Saturday, 20 July 2019

The flickering light of free expression

Using the opportunity here to raise multiple issues, instead of the usual one – not that they are unrelated.

Every now and then you see a social media post (none of which will be repeated here) and you wonder whether the marketplace of public opinion is indeed having the impact of leveling off extremes – of separating wheat from chaff, sheep from goats, lambi from freshwater conch.

The idea behind freedom of expression is that out of the unmediated exchange of news, information, creativity and opinion, there emerges an eventual equilibrium that takes people closer to rational conclusions, facts, and enlightenment.

This is the exact opposite of what propaganda seeks to achieve – especially when it seeks to stifle dissent by creating conditions for an imbalance in information flows. This is also the dynamic that disinformation sets out to undermine and destroy.

Our authoritarian instincts clearly also do not sit comfortably with rights and freedoms. Freedom of expression is thus not readily recognisable, in such a context, as a multi-pronged process involving not only the dissemination of expression, but an ability to seek out and to access expression.

Recent discussions on the nature of our Freedom of Information Act exposed a lack of understanding of such a scenario. Access to information is, in fact, a freedom of expression issue insofar as such a right identifies an ability to also research and to acquire information – official information in particular.

The Media Association’s (MATT’s) nuanced response to the challenge was thus spot-on, and the ensuing official responses indicative of an instinct toward the authoritarian.

All of this long-windedness to come to another, as I said not unrelated, point: The perpetual exclamation that “Caricom is ah waste of time” and has achieved nothing in its 46 years.

I have spoken with multiple regional decision-makers in the Caribbean who have, in not so many words, expressed such an uninformed view – despite the existence of over 20 institutions, and numerous areas of functional cooperation that keep some of them in office.

Two developments reminded me of this recently. The first relates to online responses to the news that internecine conflict arose during a caucus of Caricom heads of government in Saint Lucia last week when the subject of the Caribbean Development Fund (CDF) came up.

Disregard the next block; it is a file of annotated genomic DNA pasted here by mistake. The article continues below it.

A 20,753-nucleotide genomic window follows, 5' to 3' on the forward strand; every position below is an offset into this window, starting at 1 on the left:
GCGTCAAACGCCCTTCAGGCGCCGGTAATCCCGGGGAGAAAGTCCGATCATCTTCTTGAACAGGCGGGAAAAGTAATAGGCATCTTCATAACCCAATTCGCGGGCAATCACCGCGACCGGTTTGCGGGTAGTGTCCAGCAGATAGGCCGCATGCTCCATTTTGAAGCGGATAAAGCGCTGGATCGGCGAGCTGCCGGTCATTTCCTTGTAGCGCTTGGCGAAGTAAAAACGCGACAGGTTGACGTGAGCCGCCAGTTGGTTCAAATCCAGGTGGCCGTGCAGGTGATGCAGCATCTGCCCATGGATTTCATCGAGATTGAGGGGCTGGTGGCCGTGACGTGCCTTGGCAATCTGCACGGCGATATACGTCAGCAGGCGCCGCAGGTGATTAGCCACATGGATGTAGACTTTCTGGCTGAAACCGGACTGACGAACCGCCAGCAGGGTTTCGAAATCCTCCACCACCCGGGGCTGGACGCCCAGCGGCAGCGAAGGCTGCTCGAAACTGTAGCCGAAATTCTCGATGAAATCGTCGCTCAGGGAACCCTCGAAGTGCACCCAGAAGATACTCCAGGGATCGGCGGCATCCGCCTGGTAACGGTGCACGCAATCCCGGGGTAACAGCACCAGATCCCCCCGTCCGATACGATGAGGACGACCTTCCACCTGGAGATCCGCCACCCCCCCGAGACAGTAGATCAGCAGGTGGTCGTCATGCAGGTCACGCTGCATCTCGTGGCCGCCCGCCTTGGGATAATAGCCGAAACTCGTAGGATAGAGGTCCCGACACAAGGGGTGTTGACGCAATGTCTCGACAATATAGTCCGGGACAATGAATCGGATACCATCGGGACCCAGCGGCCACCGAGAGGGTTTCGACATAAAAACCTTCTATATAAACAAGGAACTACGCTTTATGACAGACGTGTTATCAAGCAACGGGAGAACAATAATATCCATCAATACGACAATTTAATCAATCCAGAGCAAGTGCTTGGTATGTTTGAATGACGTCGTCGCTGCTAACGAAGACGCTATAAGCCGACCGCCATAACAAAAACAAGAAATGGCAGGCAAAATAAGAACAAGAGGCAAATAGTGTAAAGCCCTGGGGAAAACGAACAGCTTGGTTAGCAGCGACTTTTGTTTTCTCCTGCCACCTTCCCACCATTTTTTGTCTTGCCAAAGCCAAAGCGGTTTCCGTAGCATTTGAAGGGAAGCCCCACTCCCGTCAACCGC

The other has to do with the fact that the people at the Carifesta Secretariat in T&T had lumped Caricom journalists with “foreign” journalists in tailoring the event’s media accreditation process.
First, the CDF issue. It is disturbing that people who know more than I do are not chiming in on the question of imbalances (“disparities” is the word used in the official literature) in the Caricom Single Market and Economy (CSME) process, and what the CDF was designed to achieve.

There is need for a mature discussion on this – for all 15 member states to take a “deep breath” on this issue, as Dr Rowley put it, because Jamaican intransigence (even as the Golding Report proposes a strategic opting out of it all) can provide an opportunity to revisit the old MDC/LDC formula.

More on that another time. Now on to Carifesta XV. It has taken the patience required of my very first point – acknowledging a marketplace that mixes sense with nonsense – and an understanding of point two, regarding the ignorance that prevails on things Caricom, to have not lost my cool when I realised that the Carifesta folks in Port-of-Spain had not instinctively recognised the event as a quintessential Caricom activity.

Further, that the region’s single market process, to which we are bound both by domestic legislation (the Caricom Act and others) and international law (the Treaty of Chaguaramas) accords (qualified) equal treatment to all nationals of countries signed on to the revised treaty.

This forms the basis of the advocacy some of us have engaged in over some rather hard years to promote recognition of categories such as media professionals and entertainers (“artistes”) as worthy of such status. But there is also an accompanying moral obligation.

Thanks to Keith Subero, in particular, for helping to have the initial Carifesta error corrected – if it was considered to be an error based on ignorance in the first place.

This country’s gradual passivity on Caricom affairs over the years has indeed been taking its toll. So much so that the marketplace of free expression on things Caricom is served by rather dim lighting at the moment, both here and in our immediate neighbourhood.

Originally published in the T&T Guardian - July 10, 2019

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